Jeffrey Wright ’87 Talks Black Representation on Film

Oscar Nominee Jeffrey Wright ’87 talked to Diego Duckenfield-Lopez ’24 and Aidan Gemme ’26 about his new film “American Fiction” and its exploration of Black identity.

Jeffrey Wright ’87 Talks Black Representation on Film
Jeffrey Wright ’87 was nominated for Best Actor for his performance in “American Fiction,” in which he explores modern culture’s hypocritical obsession with racial stereotypes. Photo courtesy of Jeffrey Wright.

Oscar nominee Jeffrey Wright ’87 sat down with Diego Duckenfield-Lopez ’24 to discuss his new movie “American Fiction,” for which he was nominated Best Actor, and its significance to the history of Black representation on-screen.

Diego Duckenfield-Lopez: Congratulations on your Best Actor nomination for “American Fiction.” Does this nomination feel any different from previous awards and recognition you’ve received? What was your reaction?

Jeffrey Wright: I think there is. What's wonderful about the Oscars is that the nominations are determined in large part by peers. So this is an acknowledgement from my fellow actors and colleagues that they think that we did good work and that I deserve recognition in this way. It’s always wonderful when your peers appreciate your work. That said, this award is not solely about the quality of one’s work. There are actors and films out this year that are absolutely beautiful, that didn’t receive the level of recognition that we’ve received. The difference with this is that we have enjoyed such incredible support from the powers that be behind our film. You can do great work, but if you don’t have these combined efforts behind the scenes, to make sure that work finds a space in the pop culture landscape, then you’re just doing good work.

DD: I saw a video where Letterboxd interviewed you and asked you about your favorite films. You mentioned Bert Williams and his film “Natural Born Gambler.” He’s someone I’ve read about who was part of this really weird phenomenon of Black-on-Black minstrelsy. This touches on some of the major themes of “American Fiction,” where we see a Black artist forced to fit their narrative into a very limited idea of a Black experience. Do you feel like Black actors are still limited in the roles they can play?

JW: I don’t think that our film narrows its critique to the publishing world and the filmmaking world alone. In “American Fiction,” Monk is a writer challenged by an under-appreciation from publishers. But I think that is just a platform for a larger conversation about misperception and misunderstanding of identity. I also think that the film is not solely about the Black experience; it’s the experience of any creative person who feels unseen or under-appreciated. We all want to be acknowledged for our authentic selves and appreciated for who we are. That said, there is a history in America of misrepresentation of Black life on film.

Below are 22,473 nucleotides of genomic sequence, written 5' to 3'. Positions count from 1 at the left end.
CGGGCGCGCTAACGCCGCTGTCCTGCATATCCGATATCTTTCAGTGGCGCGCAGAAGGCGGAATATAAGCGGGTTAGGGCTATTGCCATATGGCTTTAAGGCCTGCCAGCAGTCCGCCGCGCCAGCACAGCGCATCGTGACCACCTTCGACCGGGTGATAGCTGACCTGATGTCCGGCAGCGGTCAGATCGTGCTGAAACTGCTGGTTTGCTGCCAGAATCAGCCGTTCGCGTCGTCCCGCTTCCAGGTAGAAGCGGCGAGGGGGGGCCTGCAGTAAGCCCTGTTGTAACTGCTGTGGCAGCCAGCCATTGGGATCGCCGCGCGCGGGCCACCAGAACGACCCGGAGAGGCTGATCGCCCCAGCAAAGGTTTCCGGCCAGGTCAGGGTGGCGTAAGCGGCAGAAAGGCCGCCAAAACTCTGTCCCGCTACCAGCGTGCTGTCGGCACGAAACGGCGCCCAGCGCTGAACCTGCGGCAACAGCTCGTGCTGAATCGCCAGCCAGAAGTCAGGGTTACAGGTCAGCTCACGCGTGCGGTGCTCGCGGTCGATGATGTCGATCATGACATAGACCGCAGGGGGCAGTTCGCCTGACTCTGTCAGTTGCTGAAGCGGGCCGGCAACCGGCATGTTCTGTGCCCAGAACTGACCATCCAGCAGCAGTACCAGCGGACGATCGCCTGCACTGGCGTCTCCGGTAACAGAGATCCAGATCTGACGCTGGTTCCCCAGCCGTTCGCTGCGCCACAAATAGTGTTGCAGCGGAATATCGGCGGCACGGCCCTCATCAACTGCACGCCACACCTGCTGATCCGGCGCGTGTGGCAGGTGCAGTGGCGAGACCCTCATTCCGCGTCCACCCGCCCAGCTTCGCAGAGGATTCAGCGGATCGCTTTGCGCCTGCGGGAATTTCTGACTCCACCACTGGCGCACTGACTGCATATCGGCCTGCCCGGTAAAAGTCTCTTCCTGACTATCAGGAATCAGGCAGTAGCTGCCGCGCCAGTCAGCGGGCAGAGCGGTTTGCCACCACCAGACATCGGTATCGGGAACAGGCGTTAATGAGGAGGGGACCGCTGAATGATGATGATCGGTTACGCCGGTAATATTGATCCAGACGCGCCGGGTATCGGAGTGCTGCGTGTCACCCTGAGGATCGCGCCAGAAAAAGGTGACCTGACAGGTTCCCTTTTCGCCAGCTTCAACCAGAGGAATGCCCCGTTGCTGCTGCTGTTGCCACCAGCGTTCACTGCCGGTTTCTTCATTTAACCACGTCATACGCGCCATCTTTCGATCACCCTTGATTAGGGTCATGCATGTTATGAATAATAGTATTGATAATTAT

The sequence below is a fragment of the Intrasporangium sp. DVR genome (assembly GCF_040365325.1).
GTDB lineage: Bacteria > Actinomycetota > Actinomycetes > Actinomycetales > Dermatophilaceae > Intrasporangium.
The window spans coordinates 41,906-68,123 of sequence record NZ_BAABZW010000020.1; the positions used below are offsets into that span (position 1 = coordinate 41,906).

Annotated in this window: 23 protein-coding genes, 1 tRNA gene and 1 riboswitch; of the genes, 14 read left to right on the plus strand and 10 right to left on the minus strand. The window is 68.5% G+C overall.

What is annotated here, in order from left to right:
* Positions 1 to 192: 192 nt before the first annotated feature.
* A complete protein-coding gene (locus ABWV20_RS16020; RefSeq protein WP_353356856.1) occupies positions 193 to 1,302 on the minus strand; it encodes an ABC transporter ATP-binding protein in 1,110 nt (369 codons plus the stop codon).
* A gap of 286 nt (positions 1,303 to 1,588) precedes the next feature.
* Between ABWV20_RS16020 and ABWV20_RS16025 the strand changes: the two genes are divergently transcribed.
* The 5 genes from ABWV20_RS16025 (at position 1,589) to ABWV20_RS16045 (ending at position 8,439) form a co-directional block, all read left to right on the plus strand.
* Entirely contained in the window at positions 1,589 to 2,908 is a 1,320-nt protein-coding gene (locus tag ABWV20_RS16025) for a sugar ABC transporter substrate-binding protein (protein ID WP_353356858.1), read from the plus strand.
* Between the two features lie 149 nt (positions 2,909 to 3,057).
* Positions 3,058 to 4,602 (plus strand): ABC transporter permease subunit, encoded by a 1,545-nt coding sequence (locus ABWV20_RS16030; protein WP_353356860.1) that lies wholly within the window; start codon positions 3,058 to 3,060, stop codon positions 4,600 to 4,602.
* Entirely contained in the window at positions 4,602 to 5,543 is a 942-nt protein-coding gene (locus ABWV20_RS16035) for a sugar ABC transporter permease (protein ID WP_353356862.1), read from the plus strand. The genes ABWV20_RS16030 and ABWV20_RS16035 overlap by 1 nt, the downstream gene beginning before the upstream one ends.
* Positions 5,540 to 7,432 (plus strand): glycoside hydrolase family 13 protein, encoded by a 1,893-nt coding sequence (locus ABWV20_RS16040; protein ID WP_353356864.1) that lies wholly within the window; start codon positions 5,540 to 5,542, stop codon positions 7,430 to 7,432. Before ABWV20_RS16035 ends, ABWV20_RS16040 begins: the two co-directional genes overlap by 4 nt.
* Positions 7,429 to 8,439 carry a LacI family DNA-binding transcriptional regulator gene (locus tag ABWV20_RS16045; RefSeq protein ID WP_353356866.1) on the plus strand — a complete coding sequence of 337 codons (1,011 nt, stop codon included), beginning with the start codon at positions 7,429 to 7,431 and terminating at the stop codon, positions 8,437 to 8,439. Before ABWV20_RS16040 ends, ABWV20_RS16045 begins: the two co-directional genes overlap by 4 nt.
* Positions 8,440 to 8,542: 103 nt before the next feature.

Black representation on film and representation generally begins with Bert Williams. He made his first full-length film before Charlie Chaplin made his first short. W.C. Fields said that he was the funniest man he ever saw and the saddest man he ever knew. Williams was very well known — he was a huge star in his own right. There is no way that Charlie Chaplin was not aware of his work. While Chaplin is a global icon and very few people know of Williams, Williams is closer to the beginning of cinema in America than Chaplin. But he was a Black man.

Williams once said, “I’ve found no disgrace in being a colored man. But I have often found it inconvenient in America.” What Williams does is play his interpretation of the minstrel. He’s a Black man commenting on the absurdity and tragedy of the circumstances under which he must perform. There’s political social commentary woven into everything that he does.

We had a screening of “American Fiction” in D.C. at the Smithsonian Museum of African American History. During the Q&A, the moderator, a curator at the museum, said that he could see a parallel between Bert Williams and my performance in “American Fiction,” which I had not considered until that night. But the film absolutely harkens back to the idea of having to lessen one’s potency and power as a means of ascending and of survival.

There’s an element of that in Monk’s circumstances, although the impetus behind the choice is not necessarily so independent. He’s not totally hypocritical or cynical, he also has responsibilities to family that lead him to this choice. But nonetheless, he puts on a mask in order to be received, just as Bert Williams was forced to do over 100 years ago. The story goes on but the circumstances are different.

I’ve come to appreciate when I study people like Williams that we enjoy freedoms now that they might not have even imagined. Our freedom has been won for us by the generations that came before. It would be ridiculous for me to complain about limitations of my possibilities now when a man like Williams had little choice but to perform in blackface. The only reason I might complain is if I wasn’t aware of the history. I’ve tried to control the things that I can control. Zora Neale Hurston has wonderful quote about this: “No, I do not weep at the world — I am too busy sharpening my oyster knife.” In many respects, my work is my oyster knife. And if it’s well sharpened, I can open a lot of shells with it. So yeah, I have no complaints.

DD: I’m currently writing a thesis about blaxploitation and its influence on hip hop, and how both have constructed models of Black masculinity. As Richard Roundtree [considered to be the first Black action hero] passed away this year, and I know you worked on the reboot of “Shaft,” I’m curious about your experience remaking a film so iconic to the history of African American films. Has your view of Black stories, and what kind of stories can be told, changed since then?